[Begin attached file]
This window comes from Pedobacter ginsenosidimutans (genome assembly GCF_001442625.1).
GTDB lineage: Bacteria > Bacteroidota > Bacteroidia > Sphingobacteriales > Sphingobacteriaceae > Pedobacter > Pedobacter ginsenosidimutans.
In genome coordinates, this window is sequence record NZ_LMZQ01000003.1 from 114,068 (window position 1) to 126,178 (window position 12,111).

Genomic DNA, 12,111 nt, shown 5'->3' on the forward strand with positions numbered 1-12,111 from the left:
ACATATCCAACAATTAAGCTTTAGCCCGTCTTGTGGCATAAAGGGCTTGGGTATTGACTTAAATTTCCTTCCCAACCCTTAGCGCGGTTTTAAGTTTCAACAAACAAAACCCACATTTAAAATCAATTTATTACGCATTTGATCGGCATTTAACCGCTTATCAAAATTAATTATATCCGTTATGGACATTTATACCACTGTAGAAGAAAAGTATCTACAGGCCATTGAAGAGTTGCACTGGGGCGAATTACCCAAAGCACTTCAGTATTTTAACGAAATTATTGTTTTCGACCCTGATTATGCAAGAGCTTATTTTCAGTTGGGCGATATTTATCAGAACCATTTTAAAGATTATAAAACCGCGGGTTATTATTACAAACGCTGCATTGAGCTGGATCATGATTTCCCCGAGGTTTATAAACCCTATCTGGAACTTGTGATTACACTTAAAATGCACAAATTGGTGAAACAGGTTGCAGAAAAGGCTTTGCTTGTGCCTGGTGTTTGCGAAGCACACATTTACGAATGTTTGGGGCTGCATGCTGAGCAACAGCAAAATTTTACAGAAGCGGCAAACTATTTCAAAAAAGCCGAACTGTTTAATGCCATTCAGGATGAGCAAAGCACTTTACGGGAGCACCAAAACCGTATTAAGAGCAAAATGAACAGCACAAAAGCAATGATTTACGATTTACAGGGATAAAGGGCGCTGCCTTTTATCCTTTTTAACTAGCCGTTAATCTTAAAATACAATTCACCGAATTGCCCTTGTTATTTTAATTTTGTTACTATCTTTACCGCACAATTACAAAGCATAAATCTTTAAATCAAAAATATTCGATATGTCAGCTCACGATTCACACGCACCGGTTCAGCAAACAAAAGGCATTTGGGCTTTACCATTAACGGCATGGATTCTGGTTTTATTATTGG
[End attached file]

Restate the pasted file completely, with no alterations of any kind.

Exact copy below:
This window comes from Pedobacter ginsenosidimutans (genome assembly GCF_001442625.1).
GTDB lineage: Bacteria > Bacteroidota > Bacteroidia > Sphingobacteriales > Sphingobacteriaceae > Pedobacter > Pedobacter ginsenosidimutans.
In genome coordinates, this window is sequence record NZ_LMZQ01000003.1 from 114,068 (window position 1) to 126,178 (window position 12,111).

Genomic DNA, 12,111 nt, shown 5'->3' on the forward strand with positions numbered 1-12,111 from the left:
ACATATCCAACAATTAAGCTTTAGCCCGTCTTGTGGCATAAAGGGCTTGGGTATTGACTTAAATTTCCTTCCCAACCCTTAGCGCGGTTTTAAGTTTCAACAAACAAAACCCACATTTAAAATCAATTTATTACGCATTTGATCGGCATTTAACCGCTTATCAAAATTAATTATATCCGTTATGGACATTTATACCACTGTAGAAGAAAAGTATCTACAGGCCATTGAAGAGTTGCACTGGGGCGAATTACCCAAAGCACTTCAGTATTTTAACGAAATTATTGTTTTCGACCCTGATTATGCAAGAGCTTATTTTCAGTTGGGCGATATTTATCAGAACCATTTTAAAGATTATAAAACCGCGGGTTATTATTACAAACGCTGCATTGAGCTGGATCATGATTTCCCCGAGGTTTATAAACCCTATCTGGAACTTGTGATTACACTTAAAATGCACAAATTGGTGAAACAGGTTGCAGAAAAGGCTTTGCTTGTGCCTGGTGTTTGCGAAGCACACATTTACGAATGTTTGGGGCTGCATGCTGAGCAACAGCAAAATTTTACAGAAGCGGCAAACTATTTCAAAAAAGCCGAACTGTTTAATGCCATTCAGGATGAGCAAAGCACTTTACGGGAGCACCAAAACCGTATTAAGAGCAAAATGAACAGCACAAAAGCAATGATTTACGATTTACAGGGATAAAGGGCGCTGCCTTTTATCCTTTTTAACTAGCCGTTAATCTTAAAATACAATTCACCGAATTGCCCTTGTTATTTTAATTTTGTTACTATCTTTACCGCACAATTACAAAGCATAAATCTTTAAATCAAAAATATTCGATATGTCAGCTCACGATTCACACGCACCGGTTCAGCAAACAAAAGGCATTTGGGCTTTACCATTAACGGCATGGATTCTGGTTTTATTATTGG